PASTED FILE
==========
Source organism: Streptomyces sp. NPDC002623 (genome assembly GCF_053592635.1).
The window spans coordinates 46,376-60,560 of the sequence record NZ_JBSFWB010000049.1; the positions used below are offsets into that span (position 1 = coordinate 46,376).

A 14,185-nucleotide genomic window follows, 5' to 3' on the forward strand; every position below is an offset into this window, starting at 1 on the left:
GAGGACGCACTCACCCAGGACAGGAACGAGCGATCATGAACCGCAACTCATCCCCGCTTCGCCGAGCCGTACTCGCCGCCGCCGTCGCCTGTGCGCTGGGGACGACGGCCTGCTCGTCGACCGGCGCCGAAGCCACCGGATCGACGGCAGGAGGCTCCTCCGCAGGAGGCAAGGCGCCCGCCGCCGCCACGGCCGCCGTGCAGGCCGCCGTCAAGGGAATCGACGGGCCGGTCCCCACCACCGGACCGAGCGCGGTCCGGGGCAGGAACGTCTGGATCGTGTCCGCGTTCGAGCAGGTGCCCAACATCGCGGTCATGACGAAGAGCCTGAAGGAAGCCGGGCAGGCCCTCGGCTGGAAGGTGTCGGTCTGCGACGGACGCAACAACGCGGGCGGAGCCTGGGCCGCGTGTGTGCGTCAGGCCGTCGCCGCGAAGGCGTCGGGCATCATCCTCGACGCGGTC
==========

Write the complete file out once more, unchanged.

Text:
Source organism: Streptomyces sp. NPDC002623 (genome assembly GCF_053592635.1).
The window spans coordinates 46,376-60,560 of the sequence record NZ_JBSFWB010000049.1; the positions used below are offsets into that span (position 1 = coordinate 46,376).

A 14,185-nucleotide genomic window follows, 5' to 3' on the forward strand; every position below is an offset into this window, starting at 1 on the left:
GAGGACGCACTCACCCAGGACAGGAACGAGCGATCATGAACCGCAACTCATCCCCGCTTCGCCGAGCCGTACTCGCCGCCGCCGTCGCCTGTGCGCTGGGGACGACGGCCTGCTCGTCGACCGGCGCCGAAGCCACCGGATCGACGGCAGGAGGCTCCTCCGCAGGAGGCAAGGCGCCCGCCGCCGCCACGGCCGCCGTGCAGGCCGCCGTCAAGGGAATCGACGGGCCGGTCCCCACCACCGGACCGAGCGCGGTCCGGGGCAGGAACGTCTGGATCGTGTCCGCGTTCGAGCAGGTGCCCAACATCGCGGTCATGACGAAGAGCCTGAAGGAAGCCGGGCAGGCCCTCGGCTGGAAGGTGTCGGTCTGCGACGGACGCAACAACGCGGGCGGAGCCTGGGCCGCGTGTGTGCGTCAGGCCGTCGCCGCGAAGGCGTCGGGCATCATCCTCGACGCGGTC